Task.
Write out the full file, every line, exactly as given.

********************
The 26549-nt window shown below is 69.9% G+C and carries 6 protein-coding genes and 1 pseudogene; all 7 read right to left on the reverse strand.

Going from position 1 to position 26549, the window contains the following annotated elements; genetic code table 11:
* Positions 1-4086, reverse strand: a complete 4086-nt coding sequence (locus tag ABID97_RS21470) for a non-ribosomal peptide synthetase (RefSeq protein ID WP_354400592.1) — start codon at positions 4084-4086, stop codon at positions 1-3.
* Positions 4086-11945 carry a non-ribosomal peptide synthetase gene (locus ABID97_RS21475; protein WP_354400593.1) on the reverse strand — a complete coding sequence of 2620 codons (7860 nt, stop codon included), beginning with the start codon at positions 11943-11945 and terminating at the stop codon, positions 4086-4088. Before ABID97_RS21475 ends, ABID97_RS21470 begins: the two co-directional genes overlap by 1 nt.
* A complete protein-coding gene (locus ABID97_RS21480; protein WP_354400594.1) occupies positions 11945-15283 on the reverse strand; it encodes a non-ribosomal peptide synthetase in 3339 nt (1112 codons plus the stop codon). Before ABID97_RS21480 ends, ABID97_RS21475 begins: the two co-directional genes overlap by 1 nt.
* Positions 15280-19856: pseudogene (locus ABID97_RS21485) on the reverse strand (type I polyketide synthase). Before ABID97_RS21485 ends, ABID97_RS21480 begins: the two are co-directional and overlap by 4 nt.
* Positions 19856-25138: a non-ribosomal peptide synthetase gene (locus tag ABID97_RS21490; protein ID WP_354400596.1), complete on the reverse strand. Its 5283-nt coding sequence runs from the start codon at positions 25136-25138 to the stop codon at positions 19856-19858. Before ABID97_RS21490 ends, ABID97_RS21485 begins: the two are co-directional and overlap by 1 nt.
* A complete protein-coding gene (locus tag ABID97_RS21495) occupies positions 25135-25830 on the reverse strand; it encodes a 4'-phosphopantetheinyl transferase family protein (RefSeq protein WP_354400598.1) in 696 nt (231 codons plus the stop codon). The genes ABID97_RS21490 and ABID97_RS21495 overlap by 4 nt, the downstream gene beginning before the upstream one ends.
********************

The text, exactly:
The 26549-nt window shown below is 69.9% G+C and carries 6 protein-coding genes and 1 pseudogene; all 7 read right to left on the reverse strand.

Going from position 1 to position 26549, the window contains the following annotated elements; genetic code table 11:
* Positions 1-4086, reverse strand: a complete 4086-nt coding sequence (locus tag ABID97_RS21470) for a non-ribosomal peptide synthetase (RefSeq protein ID WP_354400592.1) — start codon at positions 4084-4086, stop codon at positions 1-3.
* Positions 4086-11945 carry a non-ribosomal peptide synthetase gene (locus ABID97_RS21475; protein WP_354400593.1) on the reverse strand — a complete coding sequence of 2620 codons (7860 nt, stop codon included), beginning with the start codon at positions 11943-11945 and terminating at the stop codon, positions 4086-4088. Before ABID97_RS21475 ends, ABID97_RS21470 begins: the two co-directional genes overlap by 1 nt.
* A complete protein-coding gene (locus ABID97_RS21480; protein WP_354400594.1) occupies positions 11945-15283 on the reverse strand; it encodes a non-ribosomal peptide synthetase in 3339 nt (1112 codons plus the stop codon). Before ABID97_RS21480 ends, ABID97_RS21475 begins: the two co-directional genes overlap by 1 nt.
* Positions 15280-19856: pseudogene (locus ABID97_RS21485) on the reverse strand (type I polyketide synthase). Before ABID97_RS21485 ends, ABID97_RS21480 begins: the two are co-directional and overlap by 4 nt.
* Positions 19856-25138: a non-ribosomal peptide synthetase gene (locus tag ABID97_RS21490; protein ID WP_354400596.1), complete on the reverse strand. Its 5283-nt coding sequence runs from the start codon at positions 25136-25138 to the stop codon at positions 19856-19858. Before ABID97_RS21490 ends, ABID97_RS21485 begins: the two are co-directional and overlap by 1 nt.
* A complete protein-coding gene (locus tag ABID97_RS21495) occupies positions 25135-25830 on the reverse strand; it encodes a 4'-phosphopantetheinyl transferase family protein (RefSeq protein WP_354400598.1) in 696 nt (231 codons plus the stop codon). The genes ABID97_RS21490 and ABID97_RS21495 overlap by 4 nt, the downstream gene beginning before the upstream one ends.